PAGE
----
As we've mentioned before, here at Prim'd Marketing we believe it takes a village to produce awesome content week after week. Which is why we love bringing in our fabulous brand-friends to write on topics relevant to our readers. This week's post comes one of our Prim'd Partners, Shannon Linton, Co-founder of Syntactical Editing and Writing Services (for more of her rad credentials, check out her byline the bottom of this post).
Folks, I hate to break it to you, but it's getting harder to write good, engaging website content these days. Attention spans are shrinking—fast. In fact, Tony Haile, CEO of Chartbeat, says you've got roughly 15 seconds to convince your readers to stick around before most click away. So, how do make them stay? It's pretty simple—use compelling content. By the way, it happens to be your lucky day—here are five ways to make your website copy have big impact:
1. Try on their shoes.
Good content feels as if the writer is speaking directly to you. It can be almost scary how well they get you. You might even find yourself laughing and nodding along. Or, if you're like me, you respond out loud...to an empty room. That kind of connection doesn't happen by chance. That writer did their homework, found out who their target audience was (you), and then walked far more than a mile in your favorite shoes to catch a glimpse of how you see the world.
So, if you haven't already, figure out who your target audience is. Is it a mom between the ages of 30–40 whose kids love team sports? Great—roll with it. Or, is it a young professional in middle management at a tech company who's looking to move up the ladder? Perfect—make sure you're talking directly to them.
2. Improve their life experience.
This might sound like a ridiculously overwhelming task. It's not—promise. Before you start writing a list of all the features your product or service includes, let me save you some time. Ditch that list. Instead, focus your content on how your product or service benefits your readers. What does it do for them? How is their life experience made better because of it?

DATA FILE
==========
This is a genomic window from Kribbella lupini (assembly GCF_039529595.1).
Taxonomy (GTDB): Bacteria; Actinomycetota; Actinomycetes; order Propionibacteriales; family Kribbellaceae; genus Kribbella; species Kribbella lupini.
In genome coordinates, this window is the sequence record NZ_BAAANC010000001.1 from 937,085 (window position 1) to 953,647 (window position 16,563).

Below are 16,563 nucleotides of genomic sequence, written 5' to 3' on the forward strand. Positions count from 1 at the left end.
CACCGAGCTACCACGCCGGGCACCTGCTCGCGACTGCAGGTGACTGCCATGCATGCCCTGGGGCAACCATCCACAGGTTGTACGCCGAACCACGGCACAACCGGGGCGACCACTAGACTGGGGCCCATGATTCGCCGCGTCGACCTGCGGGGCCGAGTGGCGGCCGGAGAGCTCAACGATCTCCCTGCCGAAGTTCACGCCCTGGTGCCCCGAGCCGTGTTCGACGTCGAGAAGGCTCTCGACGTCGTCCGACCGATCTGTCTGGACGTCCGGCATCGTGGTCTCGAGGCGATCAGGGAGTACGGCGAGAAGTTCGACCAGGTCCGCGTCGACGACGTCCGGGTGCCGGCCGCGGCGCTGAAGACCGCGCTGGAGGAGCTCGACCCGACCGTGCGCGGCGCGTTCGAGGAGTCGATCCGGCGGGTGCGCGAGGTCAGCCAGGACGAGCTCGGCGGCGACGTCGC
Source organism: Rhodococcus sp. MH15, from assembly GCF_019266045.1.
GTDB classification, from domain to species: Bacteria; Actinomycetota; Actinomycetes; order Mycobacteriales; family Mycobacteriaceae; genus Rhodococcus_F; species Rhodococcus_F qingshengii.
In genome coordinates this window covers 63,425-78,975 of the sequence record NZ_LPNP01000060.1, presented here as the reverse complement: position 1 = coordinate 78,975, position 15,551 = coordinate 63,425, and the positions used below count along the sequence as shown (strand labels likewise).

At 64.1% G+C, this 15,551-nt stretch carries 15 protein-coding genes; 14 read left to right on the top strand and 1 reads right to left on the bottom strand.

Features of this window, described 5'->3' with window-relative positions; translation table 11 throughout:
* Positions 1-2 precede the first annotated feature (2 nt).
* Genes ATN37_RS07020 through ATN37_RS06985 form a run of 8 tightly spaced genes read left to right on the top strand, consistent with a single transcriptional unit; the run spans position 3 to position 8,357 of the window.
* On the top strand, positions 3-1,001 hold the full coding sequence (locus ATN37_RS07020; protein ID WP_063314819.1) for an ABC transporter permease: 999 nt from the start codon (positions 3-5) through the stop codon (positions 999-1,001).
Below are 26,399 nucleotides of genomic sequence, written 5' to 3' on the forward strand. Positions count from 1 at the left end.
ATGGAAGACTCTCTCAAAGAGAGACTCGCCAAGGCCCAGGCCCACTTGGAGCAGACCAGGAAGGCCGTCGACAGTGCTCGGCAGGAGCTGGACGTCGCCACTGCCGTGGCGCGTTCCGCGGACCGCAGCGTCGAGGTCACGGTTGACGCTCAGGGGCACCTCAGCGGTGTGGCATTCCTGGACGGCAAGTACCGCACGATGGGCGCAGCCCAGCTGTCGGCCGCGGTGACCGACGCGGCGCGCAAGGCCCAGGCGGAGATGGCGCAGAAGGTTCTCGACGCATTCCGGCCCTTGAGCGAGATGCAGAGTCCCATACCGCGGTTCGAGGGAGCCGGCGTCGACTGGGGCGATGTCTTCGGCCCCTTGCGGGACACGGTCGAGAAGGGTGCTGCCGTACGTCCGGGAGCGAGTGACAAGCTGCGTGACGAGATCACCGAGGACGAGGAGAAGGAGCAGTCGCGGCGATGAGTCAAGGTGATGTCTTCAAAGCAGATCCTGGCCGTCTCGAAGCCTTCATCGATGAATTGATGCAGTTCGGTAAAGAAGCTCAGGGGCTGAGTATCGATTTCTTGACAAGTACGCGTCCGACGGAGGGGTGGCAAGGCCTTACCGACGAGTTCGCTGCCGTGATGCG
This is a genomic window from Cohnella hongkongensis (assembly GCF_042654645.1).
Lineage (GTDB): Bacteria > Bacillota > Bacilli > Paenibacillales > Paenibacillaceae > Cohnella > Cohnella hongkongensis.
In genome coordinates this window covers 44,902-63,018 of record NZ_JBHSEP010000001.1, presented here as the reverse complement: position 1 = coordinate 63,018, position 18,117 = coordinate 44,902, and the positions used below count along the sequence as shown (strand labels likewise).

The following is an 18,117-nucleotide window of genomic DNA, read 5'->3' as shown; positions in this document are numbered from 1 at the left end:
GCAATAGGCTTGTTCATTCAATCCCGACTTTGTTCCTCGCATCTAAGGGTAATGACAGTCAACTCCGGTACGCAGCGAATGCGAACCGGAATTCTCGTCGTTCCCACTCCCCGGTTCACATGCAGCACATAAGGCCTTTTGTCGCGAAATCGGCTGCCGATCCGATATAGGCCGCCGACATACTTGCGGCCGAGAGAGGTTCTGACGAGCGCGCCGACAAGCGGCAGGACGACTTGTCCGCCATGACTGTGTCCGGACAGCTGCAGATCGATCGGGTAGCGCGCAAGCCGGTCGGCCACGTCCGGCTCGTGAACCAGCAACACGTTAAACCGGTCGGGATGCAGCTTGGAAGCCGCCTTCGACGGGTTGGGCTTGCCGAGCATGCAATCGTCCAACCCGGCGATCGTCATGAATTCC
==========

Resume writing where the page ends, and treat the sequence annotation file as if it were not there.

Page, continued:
For example, if you are a style consultant, instead of emphasizing your great closet organizational tips, sell the convenience and peace of mind that those tips will bring. Trust me—they'll love you for this.
3. Slash and burn.
Remember those 15 seconds I told you about? Yeah, you're gonna need to go a little crazy with the backspace button if you're content is gonna stand a chance. Write a draft. Read it. Read it again. Then cut absolutely every word you can. Is there a way to say what you want in three words instead of five? Do it. Tight and lean is the way to keep readers moving down your page well past that 15-second mark.
So, instead of: "Our helpful tips enable you to organize your life and return your focus to the things that matter most to you." Try: "Use our tips to organize your life and focus on what matters most."
4. Put your bossy pants on.
Believe it or not, readers love to be told what to do. Call it the security that comes with structure. When reading your site, they don't want to get to the end of a page only to wonder where to go next. Make any action items or next steps painfully clear. You might be surprised at how well they respond.
For example, at the end of a blog post, direct your readers to a great follow-up article. Or, if you want to add subscribers to a mailing list, have a call to action with a sign up button for your readers.
5. Optimize. No, really, optimize.
All of these tips are pretty much meaningless if readers can't actually find your site. If you're gonna take the time to make your content pop, take a just a little more time to be sure it shows up in search engine rankings. If you're feeling a little unsure about tackling SEO on your own, take advantage of snazzy tools designed to make it a little less scary. Or, turn to an SEO expert for help. You'll soon having traffic flying your way, and hanging out for a while to engage with your site. In my opinion, it doesn't get much better than that.
Shannon Linton is co-founder and a writer/editor at Syntactical Editing and Writing Services. She’s happiest when spear fishing or brushing up on her knowledge of U.S. history. In her spare time, you can find her getting “chef-y,” which basically just means cooking with a glass of great wine in hand. Contact Shannon at email@example.com or tweet at her.
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